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Beranda NEWS Komnas Perempuan: The Castration Regulation Does Not Support Victims

Komnas Perempuan: The Castration Regulation Does Not Support Victims

Chairman of the Commissioner for Komnas Perempuan, Andy Yentriyani (Source: Komnas Perempuan)

President Joko Widodo ratified Government Regulation Number 70 of 2020 concerning Procedures for Chemical Castration, Installation of Electronic Detection Devices, Rehabilitation and Announcement of the Identity of Perpetrators of Sexual Violence against Children on Sunday, January 3, 2021. This regulation is a derivative of Government Regulation in Lieu of Law Number 1 of 2016 concerning the Second Amendment to Law Number 23 of 2002 concerning Child Protection.

The National Commission on Violence Against Women (Komnas Perempuan) considers that the regulation is contrary to the 1945 Constitution and Law Number 5 of 1998 concerning the Convention against Torture and Other Cruel, Inhuman or Degrading Treatment or Punishment. Chairman of Komnas Perempuan, Andy Yentriyani said that the issuance of PP 70/2020 shows that the government has not sided with survivors of child sexual violence. The article contained in the PP focuses more on taking action against the perpetrators. In fact, according to him, the government should focus on prevention, such as providing justice through legal guarantees, safe houses, recovery and psychosocial assistance.

In a 45-minute interview, Andy urged the government and the House of Representatives (DPR) to immediately pass the Bill on the Elimination of Sexual Violence, which has been stalled since 2017. The following is an excerpt from the Jaring.id interview which was conducted via telephone on Monday, January 4, 2020.

 

How do you respond to the issuance of Government Regulation Number 70 of 2020?

In fact, Komnas Perempuan's position has been the same since the ratification of the Government Regulation in lieu of Law Number 1 of 2016 concerning the Second Amendment to Law Number 23 of 2002 concerning Child Protection. We are of the opinion that this step is not appropriate if it is aimed at eliminating child sexual violence. The newly passed regulations have the potential to violate the rights of citizens that have been guaranteed by the constitution.

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This is not in accordance with the spirit of Law Number 5 of 1998 concerning the Convention against torture and other cruel, inhuman or degrading treatment or punishment. Punishing is not revenge, but rather to offer justice to the victim and ensure that the convict understands and corrects his actions. That is why there has been a change in name from prison to community institution (Lapas). Because there are efforts to re-educate the convicted person. We understand that the regulation was made to improve the sexual violence prevention system. But the problem with sexual violence is not just libido. There is an imbalance of power relations, which causes the violence to occur. We argue that control of libido through chemical castration is not sufficient to prevent sexual violence.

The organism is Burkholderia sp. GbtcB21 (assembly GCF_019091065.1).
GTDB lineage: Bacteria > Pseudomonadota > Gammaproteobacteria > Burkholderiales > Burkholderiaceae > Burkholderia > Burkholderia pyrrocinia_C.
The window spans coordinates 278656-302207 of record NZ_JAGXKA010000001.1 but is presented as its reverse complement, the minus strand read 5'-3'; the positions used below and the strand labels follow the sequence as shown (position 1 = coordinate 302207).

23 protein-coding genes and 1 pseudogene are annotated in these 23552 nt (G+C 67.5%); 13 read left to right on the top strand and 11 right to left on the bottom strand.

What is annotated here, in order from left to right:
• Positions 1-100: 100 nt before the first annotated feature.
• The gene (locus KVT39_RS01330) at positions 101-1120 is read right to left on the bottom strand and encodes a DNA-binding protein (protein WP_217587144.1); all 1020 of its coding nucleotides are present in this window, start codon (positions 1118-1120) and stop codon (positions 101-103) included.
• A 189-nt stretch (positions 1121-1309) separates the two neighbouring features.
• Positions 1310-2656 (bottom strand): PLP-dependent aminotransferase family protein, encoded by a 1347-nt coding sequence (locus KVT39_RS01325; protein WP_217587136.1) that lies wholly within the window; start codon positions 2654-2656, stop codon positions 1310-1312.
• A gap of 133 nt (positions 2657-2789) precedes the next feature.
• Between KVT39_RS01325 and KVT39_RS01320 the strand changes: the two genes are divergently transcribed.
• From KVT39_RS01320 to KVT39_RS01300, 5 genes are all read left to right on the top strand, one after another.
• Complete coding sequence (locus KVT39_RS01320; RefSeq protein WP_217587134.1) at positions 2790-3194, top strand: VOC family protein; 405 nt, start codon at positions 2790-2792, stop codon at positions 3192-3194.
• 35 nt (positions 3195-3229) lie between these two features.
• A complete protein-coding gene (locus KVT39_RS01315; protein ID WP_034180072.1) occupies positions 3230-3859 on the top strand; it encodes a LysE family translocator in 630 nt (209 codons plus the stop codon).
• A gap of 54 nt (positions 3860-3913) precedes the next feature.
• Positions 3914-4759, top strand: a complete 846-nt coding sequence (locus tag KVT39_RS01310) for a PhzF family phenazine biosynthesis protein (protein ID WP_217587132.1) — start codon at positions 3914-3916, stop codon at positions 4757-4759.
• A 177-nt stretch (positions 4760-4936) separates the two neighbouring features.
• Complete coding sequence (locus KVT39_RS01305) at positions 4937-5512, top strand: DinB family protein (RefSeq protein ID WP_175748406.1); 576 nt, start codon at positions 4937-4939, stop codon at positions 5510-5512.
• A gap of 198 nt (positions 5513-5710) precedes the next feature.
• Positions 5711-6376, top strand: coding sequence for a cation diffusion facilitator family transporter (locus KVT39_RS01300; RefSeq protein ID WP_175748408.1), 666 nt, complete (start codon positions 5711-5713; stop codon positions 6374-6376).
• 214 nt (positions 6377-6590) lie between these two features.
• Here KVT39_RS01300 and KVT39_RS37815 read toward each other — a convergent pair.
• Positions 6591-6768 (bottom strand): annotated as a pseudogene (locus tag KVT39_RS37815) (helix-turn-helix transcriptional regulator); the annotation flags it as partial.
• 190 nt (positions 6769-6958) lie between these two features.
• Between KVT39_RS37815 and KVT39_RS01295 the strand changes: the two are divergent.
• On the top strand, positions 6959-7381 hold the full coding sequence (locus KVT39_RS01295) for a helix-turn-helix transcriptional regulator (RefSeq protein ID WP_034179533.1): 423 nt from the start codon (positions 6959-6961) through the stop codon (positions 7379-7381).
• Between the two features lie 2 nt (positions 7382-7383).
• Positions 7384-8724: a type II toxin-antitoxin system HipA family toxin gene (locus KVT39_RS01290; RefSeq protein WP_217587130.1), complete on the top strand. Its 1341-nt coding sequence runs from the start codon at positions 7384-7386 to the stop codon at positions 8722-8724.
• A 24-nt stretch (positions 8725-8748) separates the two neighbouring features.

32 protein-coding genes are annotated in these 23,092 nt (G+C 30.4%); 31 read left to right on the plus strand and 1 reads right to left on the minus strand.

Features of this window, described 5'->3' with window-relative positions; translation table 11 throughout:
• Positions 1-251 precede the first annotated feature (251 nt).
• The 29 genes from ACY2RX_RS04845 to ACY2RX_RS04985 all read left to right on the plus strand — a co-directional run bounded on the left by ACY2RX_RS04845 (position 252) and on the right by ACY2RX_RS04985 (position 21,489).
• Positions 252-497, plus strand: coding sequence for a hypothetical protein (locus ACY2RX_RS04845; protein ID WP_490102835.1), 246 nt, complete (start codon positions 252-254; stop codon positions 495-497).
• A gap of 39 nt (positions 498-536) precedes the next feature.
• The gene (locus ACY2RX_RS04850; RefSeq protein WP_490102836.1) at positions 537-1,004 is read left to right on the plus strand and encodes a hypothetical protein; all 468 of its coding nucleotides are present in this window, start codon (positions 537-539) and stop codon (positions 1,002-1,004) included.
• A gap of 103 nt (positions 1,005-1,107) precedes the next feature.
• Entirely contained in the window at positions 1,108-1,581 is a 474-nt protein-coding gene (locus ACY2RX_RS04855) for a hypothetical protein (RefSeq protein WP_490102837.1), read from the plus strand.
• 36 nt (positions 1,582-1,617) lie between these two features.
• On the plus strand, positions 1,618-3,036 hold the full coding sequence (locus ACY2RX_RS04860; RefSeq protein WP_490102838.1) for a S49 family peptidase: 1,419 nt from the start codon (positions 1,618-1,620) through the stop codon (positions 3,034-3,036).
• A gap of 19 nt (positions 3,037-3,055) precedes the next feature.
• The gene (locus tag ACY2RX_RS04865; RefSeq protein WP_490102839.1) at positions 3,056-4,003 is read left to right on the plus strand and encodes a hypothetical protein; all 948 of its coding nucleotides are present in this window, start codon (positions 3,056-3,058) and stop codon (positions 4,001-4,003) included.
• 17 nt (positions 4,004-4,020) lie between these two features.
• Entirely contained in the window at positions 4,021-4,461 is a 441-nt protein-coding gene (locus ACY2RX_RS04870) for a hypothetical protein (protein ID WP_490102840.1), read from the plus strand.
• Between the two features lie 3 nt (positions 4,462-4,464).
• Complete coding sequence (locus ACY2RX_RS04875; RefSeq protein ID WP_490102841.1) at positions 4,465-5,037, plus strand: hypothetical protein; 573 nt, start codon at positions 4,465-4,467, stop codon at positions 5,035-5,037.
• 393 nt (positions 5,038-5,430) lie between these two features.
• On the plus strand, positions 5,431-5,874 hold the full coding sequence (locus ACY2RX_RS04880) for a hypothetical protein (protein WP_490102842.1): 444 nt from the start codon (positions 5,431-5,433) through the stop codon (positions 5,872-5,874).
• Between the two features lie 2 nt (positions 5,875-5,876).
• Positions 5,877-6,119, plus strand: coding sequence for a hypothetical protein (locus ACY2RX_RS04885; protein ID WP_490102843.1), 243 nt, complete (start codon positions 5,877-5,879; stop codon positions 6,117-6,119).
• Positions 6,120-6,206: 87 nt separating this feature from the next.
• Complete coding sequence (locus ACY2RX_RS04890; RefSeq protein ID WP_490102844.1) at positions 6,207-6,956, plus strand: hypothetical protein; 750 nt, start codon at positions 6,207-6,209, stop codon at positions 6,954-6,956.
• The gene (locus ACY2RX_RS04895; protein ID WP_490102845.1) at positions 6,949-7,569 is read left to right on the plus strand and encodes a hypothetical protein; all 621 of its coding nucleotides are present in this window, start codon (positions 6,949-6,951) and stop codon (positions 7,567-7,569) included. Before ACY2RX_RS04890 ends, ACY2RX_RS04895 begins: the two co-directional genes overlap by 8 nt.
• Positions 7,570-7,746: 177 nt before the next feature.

Why isn't it enough?

Sexual violence specifically rape is not only penetration of the penis into the vagina. There are many rape practices, but they are not recognized by Indonesian law. We see that so far, law enforcement against perpetrators and recovery for survivors has not been optimal. The recently passed regulation only focuses on penalties that are downstream, but it still escapes the problems that exist in the upstream. Komnas Perempuan received only about 30 percent of cases of sexual violence, especially rape, in 2016-2019.

 

What caused that?

Because our culture still blames the victim. They are accused of contributing to violence, such as appearance, dress code and association. In addition, the legal process is always associated with insufficient evidence. Meanwhile, the cost of post mortem and deoxyribonucleic acid (DNA) tests to get free access is still difficult for victims to obtain. There are issues of perspective and capacity including legal aid that is not yet clear in the eyes of law enforcement and the government. We also realize that safe houses and protection mechanisms guaranteed by the state are still weak. From that, we are of the opinion that PP No. 70 of 2020 only pays great attention to the downstream. This is just a symbolic process of committing punishment. This can distract the attention upstream, namely the recovery process and the process of legal assistance for victims.

 

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So the regulation has not provided a large portion for survivors?

Yes, it is true. We must find a balance between convicting the perpetrator and the recovery of the victim. We saw that the rules were not correlated to casualties. Symbolic only to the perpetrator alone. In fact, what must be considered is the recovery of victims. This is the least regulated. Even a death row convict is not the same as the process of restoring the victim or solving the victim's problems. If we look at the priorities and the optimization of existing laws, we think that we have not yet reached that stage. Access to court alone is difficult for the victim, starting with post mortem, DNA testing, and safe housing has not yet been maximized. In our opinion, attention should be diverted to victims' access to justice and optimization of existing penalties.